A Papua New Guinea court has ruled against restoring basic services to refugees staying in a closed Australian-run detention centre.
About 600 men are refusing to leave the Manus Island camp which had its electricity, running water and food cut off last week.
The PNG Supreme Court found the men’s human rights had been breached.
However it rejected a bid to reconnect services on the basis there was alternative accommodation for the men.
Refugees and rights groups have consistently resisted moving to the new centres due to fears the men will be attacked by locals.
The court said those fears only existed around the time of the centre’s closure.
“There is no real good reason why they should not voluntarily move to those new facilities,” the court said in its judgement.
Australia detains asylum seekers, who come by boat, on PNG’s Manus Island and on the Pacific Island of Nauru under a controversial offshore detention policy.
Most of the men at the Manus Island centre have been classified as refugees.
Refugees are PNG’s responsibility
The court also found PNG was responsible for the welfare of the men after Australian authorities closed the centre and withdrew on 31 October.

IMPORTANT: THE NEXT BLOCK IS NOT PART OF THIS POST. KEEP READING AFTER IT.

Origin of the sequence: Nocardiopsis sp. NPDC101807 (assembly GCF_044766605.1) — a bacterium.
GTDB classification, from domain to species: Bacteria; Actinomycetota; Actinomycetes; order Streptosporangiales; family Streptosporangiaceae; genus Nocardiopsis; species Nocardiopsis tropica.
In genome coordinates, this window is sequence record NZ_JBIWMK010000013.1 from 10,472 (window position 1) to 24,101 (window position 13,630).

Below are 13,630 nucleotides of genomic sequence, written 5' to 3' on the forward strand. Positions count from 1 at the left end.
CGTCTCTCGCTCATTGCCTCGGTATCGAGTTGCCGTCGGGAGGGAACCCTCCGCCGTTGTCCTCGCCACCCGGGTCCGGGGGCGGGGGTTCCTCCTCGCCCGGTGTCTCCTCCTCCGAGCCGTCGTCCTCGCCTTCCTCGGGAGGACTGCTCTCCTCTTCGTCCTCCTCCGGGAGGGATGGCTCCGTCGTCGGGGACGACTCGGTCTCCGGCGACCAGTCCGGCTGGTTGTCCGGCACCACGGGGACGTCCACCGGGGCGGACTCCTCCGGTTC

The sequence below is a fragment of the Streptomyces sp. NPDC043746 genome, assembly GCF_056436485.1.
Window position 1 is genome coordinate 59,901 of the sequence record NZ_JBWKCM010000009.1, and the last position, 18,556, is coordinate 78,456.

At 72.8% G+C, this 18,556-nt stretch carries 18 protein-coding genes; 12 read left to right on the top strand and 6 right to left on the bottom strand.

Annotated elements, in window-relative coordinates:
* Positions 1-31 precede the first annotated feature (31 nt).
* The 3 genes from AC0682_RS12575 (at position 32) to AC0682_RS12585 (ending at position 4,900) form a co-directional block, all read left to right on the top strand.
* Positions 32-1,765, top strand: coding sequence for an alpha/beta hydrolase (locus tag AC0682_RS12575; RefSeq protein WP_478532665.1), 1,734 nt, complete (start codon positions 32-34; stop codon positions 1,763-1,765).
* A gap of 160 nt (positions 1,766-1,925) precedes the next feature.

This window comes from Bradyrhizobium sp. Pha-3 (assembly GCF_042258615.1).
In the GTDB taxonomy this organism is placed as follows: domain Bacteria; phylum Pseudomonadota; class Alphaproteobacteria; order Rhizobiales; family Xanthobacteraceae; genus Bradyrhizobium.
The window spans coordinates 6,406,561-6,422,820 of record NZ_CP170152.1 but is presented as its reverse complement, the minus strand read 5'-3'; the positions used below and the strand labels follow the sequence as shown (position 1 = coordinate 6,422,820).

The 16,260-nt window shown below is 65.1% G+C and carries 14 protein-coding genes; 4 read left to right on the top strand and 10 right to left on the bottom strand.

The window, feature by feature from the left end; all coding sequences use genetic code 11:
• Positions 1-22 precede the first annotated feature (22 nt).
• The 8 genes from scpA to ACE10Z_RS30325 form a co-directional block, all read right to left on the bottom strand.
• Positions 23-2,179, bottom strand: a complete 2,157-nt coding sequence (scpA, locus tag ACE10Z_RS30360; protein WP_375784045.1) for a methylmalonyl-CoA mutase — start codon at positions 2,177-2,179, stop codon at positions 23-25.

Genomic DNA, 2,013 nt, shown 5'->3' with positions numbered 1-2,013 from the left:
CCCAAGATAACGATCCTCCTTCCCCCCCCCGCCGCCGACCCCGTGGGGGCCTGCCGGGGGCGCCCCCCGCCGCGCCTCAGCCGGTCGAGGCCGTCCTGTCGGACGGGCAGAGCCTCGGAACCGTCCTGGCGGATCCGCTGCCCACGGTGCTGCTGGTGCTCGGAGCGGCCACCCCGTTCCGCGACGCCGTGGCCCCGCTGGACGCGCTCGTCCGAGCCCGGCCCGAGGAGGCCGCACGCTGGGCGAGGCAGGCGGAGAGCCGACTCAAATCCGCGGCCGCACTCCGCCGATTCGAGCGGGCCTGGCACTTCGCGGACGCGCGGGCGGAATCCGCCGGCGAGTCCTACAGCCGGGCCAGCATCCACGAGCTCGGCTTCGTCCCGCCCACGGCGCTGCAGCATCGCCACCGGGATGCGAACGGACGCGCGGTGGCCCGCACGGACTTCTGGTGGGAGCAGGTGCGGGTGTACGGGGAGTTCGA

“Australia’s legal responsibility over the future welfare of the asylum seekers ended with the closure of the MRPC (centre) which it operated, and it falls squarely on the government of PNG to take full responsibility over the future welfare of the asylum seekers,” the court said in its judgement.
The court said refugees who had suffered human rights violations could seek damages as a remedy.
Lawyer Greg Barns told the BBC, his legal team would examine the new facilities and if they failed to meet required standards, would challenge the ruling.
Australian Prime Minister Malcolm Turnbull on Tuesday described the new facilities as “very high quality”, however the UNCHR last week said some of the new sites were not yet fit to live in.
The UN agency has labelled the situation on the island an “unfolding humanitarian emergency”.
The men in the centre have been forced to dig wells for water and have stockpiled their meagre amounts of food.
Many in the centre are also struggling with medical problems and need urgent treatment, advocates say.